I would like to dismiss this as a crackpot plan except for the following reasons.

    1) The World Institute was created with the support and guidance of the ruling elite (by Domhoff’s, Chomsky’s or Mill’s standards).

    2) Dr. Reiser, quite simply, is a very brilliant, in fact the most brilliant theorist I’ve ever read. He was very prolific and his earlier book “World Philosophy” was supported by Einstein as the closest model to the Unified Field Theory. Reiser was, from what I can tell, not only the first scientist to discover what is now called the superstring theory, but he traced the validity of that theory all the way back to ancient Sumeria. He is very openly a Free Mason and he relies on the work of other Free Masons.

    3) I discovered Dr. Reiser’s work after I had finished my masters thesis (published on the internet as “Epicenters of Justice.”) My research is based on the premise of resonance science as taught by Pythagoras. Pythagoras taught the unified field theory as an infinite spiral of harmonic energy-information, modelled by basic music theory. Plato, in Timeaus, wrote down this theory but repressed the infinite spiral into a closed materialist system called the “circle of fifths” in music. This model was Plato’s World Soul and it enabled the averaged quantification of infinity–mathematical examples of this inaccurate average are the “irrational number,” then the “derivative,” the “logarhythim,” “spherical harmonics,” and “systems theory.”

    Dr. Reiser calls it “Taming the Infinite” and his Ph.D. was called “Creative Monism” as he also calls “Nondualism in Action.” My Masters thesis was called “Sound-Current Nondualism.” In otherwords the basis of the Free Masons is a path back to nondualism (the unified field theory) through technology. The difference is that Pythagoras was a yoga master, trained in Egypt for 22 years. Pure consciousness is the only way to achieve the pure resonance required to achieve nondualism. This truth is eternal–traced back to the Vedas, the Kabbala, and supposedly to Atlantis, and Lumeria, etc. Pythagoras’ teachings were oral transmission of harmonic energy-information.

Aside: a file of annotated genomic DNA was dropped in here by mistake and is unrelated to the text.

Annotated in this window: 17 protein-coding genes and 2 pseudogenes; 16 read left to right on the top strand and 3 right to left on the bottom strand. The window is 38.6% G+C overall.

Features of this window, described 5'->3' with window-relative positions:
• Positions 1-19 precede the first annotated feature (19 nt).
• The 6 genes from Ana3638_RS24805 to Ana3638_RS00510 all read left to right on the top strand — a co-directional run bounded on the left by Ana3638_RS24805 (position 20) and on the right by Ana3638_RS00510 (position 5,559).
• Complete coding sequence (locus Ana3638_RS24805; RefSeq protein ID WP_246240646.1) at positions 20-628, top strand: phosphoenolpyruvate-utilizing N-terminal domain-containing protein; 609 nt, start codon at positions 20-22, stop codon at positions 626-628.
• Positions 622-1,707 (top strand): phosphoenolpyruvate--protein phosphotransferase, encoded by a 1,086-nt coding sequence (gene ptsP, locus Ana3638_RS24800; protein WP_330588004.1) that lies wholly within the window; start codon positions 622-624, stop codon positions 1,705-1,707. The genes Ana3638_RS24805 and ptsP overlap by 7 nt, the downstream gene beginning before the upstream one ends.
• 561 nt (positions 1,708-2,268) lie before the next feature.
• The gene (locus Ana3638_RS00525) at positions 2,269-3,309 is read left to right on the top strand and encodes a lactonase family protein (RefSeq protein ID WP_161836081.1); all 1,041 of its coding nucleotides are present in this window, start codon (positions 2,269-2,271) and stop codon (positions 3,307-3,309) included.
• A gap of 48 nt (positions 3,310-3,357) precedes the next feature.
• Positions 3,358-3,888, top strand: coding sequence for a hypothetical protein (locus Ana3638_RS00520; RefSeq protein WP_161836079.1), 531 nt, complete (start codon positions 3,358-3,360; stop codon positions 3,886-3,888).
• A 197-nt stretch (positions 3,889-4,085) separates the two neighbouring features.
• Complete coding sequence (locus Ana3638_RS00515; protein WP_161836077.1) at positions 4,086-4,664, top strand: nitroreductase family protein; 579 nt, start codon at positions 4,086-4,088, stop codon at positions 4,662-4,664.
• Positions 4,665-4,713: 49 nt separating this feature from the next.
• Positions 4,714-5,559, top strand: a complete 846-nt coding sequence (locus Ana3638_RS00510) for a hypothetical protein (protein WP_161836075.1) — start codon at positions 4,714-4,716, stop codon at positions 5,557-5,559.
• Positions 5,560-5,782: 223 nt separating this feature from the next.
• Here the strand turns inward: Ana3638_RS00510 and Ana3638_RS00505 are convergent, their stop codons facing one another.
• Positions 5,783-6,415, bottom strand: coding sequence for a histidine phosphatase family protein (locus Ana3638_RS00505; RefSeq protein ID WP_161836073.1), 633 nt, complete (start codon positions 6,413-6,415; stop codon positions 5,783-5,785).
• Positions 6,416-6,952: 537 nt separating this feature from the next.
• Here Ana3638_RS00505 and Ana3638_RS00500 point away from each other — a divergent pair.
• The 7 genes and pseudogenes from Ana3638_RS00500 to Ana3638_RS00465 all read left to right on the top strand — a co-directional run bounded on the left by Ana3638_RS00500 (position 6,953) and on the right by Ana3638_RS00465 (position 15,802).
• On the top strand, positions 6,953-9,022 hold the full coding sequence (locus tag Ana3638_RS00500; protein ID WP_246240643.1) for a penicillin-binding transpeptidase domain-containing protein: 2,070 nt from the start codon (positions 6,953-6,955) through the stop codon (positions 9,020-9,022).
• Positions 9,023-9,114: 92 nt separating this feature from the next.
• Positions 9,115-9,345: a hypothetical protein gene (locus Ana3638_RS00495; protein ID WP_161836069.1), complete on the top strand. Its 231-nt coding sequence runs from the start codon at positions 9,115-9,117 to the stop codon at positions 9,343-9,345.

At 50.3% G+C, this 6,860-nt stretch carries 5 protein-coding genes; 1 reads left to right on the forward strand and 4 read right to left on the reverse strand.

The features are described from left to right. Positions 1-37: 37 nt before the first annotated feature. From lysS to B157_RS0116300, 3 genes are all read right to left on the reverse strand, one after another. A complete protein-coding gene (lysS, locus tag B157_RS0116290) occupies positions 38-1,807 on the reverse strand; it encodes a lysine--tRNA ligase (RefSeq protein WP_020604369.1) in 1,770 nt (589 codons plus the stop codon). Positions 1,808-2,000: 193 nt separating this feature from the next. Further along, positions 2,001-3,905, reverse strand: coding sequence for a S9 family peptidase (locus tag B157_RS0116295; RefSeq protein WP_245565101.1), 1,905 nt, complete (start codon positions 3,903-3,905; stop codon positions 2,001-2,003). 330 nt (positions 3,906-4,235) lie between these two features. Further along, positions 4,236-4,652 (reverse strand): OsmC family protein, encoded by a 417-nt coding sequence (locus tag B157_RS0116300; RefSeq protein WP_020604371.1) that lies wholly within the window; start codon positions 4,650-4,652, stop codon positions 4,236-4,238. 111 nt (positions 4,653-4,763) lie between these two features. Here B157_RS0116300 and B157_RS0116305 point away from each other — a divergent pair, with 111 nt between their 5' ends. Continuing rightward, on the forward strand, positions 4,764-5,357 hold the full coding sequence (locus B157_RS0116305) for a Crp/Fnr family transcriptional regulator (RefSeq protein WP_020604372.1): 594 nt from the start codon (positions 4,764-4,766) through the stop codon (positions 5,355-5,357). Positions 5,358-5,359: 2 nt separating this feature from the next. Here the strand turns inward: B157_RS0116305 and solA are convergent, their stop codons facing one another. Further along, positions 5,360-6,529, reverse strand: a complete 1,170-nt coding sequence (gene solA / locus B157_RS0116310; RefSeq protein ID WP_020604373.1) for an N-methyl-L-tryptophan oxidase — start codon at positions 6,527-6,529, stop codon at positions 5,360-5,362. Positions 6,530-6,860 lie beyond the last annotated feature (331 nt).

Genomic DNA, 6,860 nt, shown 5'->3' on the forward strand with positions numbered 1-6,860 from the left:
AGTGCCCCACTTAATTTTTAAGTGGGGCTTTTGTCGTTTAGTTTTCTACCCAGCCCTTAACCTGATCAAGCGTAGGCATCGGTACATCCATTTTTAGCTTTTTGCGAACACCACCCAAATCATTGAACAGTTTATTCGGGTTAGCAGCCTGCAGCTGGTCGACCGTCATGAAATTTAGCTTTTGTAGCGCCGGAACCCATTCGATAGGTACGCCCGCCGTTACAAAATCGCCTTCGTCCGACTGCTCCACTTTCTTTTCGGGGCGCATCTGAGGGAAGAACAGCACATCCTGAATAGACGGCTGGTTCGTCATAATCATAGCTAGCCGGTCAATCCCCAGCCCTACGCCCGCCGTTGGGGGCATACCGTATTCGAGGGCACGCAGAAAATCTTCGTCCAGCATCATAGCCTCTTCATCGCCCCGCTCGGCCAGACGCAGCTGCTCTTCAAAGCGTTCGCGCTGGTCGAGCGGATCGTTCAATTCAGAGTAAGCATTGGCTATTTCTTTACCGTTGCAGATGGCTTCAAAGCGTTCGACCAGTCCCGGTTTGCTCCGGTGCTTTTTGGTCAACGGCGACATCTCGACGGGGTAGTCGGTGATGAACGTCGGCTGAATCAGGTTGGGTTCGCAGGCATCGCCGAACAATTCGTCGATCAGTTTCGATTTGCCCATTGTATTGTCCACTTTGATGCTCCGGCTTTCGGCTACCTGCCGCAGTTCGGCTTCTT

The recent Oxford Ph.D. by Peter Kingsley, “Ancient Philosophy, Mystery, and Magic: Empedocles and Pythagorean Tradition” (Oxford: Oxford University Press, 1995) proves the Plato and Aristotle consciously denigrated the nondualism of Pythagoras. Our language (the subject-object structure of phonetic language) is dualistic. This quite simply is the drive of the FreeMasons–a destructive pursuit of nondualism through unbalanced dualism. The theory of nondualism is that everything returns to its source.

    4) Dr. Reiser’s proposals not only predict but fully explain the motivations and developments of today’s destructive technology. Even the internet–he called “Project Promethesus and Krishna.” He called for a Planetary Democracy or Federation so that individuals, through the internet, would respond to problems no matter where they happened throughout the world. The whole process would be monitored and controlled from above.